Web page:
Last year I visited an exhibition that explored the workings of Economics in Art. The exhibition was held at at the Museum of Contemporary Art in Krakow. It showcased many famous artists that were not known to me at the time. One piece I remember particularly well was a series of videos from a project by artist Olga Kisseleva. Kisseleva has been working with artists from all over Europe to create diptychs juxtaposing their studio practice with paid employment. The still above is from a story of a performance artist who earned her living at a rehabilitation centre. The bizarre movements of her patients were echoed in the exuberant dance performances she staged in her living room.
Other stories included a painter turned factory worker and a young girl invigilating in a white cube. They were very strong visually. The factory environment was filled of noise and the structured chaos of machinery. This was later reflected in the man’s drawings. The gallery job held by the girl was the complete opposite - day by day, she was paralyzed by inactivity. The frame in the video remained virtually unchanged throughout.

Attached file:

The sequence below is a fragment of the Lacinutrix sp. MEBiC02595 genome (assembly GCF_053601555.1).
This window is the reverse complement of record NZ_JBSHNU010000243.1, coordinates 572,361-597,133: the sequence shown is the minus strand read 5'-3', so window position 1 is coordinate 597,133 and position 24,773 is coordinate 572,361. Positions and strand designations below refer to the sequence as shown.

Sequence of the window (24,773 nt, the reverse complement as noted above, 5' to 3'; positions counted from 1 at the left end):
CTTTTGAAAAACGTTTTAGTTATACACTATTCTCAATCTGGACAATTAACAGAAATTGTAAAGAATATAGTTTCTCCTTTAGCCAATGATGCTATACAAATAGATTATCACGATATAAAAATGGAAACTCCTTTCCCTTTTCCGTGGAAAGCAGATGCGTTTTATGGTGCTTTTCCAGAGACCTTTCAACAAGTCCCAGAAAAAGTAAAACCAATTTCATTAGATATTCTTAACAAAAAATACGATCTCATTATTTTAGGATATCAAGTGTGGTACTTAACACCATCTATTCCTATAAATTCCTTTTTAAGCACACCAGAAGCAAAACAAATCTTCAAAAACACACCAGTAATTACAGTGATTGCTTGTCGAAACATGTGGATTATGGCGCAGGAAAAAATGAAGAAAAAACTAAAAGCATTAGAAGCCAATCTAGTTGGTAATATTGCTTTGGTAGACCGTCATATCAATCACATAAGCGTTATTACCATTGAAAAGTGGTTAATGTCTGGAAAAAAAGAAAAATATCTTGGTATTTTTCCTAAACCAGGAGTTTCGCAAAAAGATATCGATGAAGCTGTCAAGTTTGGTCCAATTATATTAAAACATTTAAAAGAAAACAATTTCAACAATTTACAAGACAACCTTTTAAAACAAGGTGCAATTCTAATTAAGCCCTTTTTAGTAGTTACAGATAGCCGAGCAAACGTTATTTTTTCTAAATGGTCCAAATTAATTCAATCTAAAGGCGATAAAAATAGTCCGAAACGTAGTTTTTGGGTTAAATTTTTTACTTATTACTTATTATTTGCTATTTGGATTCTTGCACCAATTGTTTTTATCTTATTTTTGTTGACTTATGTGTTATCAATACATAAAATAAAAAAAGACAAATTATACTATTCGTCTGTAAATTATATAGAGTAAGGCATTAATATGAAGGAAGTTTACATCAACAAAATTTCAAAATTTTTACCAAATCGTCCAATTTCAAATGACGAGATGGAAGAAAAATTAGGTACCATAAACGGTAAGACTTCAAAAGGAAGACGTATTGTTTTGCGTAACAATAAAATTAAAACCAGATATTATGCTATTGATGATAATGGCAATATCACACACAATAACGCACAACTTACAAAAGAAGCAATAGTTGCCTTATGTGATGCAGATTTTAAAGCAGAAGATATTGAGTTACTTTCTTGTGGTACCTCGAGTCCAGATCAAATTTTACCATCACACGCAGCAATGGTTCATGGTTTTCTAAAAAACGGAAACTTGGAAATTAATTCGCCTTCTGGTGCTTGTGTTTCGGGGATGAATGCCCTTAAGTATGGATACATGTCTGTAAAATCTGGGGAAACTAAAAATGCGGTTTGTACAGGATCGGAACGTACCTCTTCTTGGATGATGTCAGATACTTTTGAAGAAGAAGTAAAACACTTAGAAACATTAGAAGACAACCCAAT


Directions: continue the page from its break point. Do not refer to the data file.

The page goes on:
While Kisseleva’s project focusses largely on artists in Eastern Europe, it is relevant for anyone who is forced to deal with the challenges of leading a double life. The videos expose the alienation that invariably comes with such a lifestyle. Above all, however, the project is a study of how the two actions, art practice and work, impact on each other. In a sense, it touches on the very old question of artistic inspiration: where does the drive to make work come from? Does the work become contaminated by lowly concerns such as money?
The project does not seek to provide easy answers. At the end of the day, each and every artist will have to find one for him or her self: why do I make work, and what do I expect for it? Perhaps in an ideal world all artists would be on a convenient yearly salary of 25k. Or maybe that would just about ruin it all.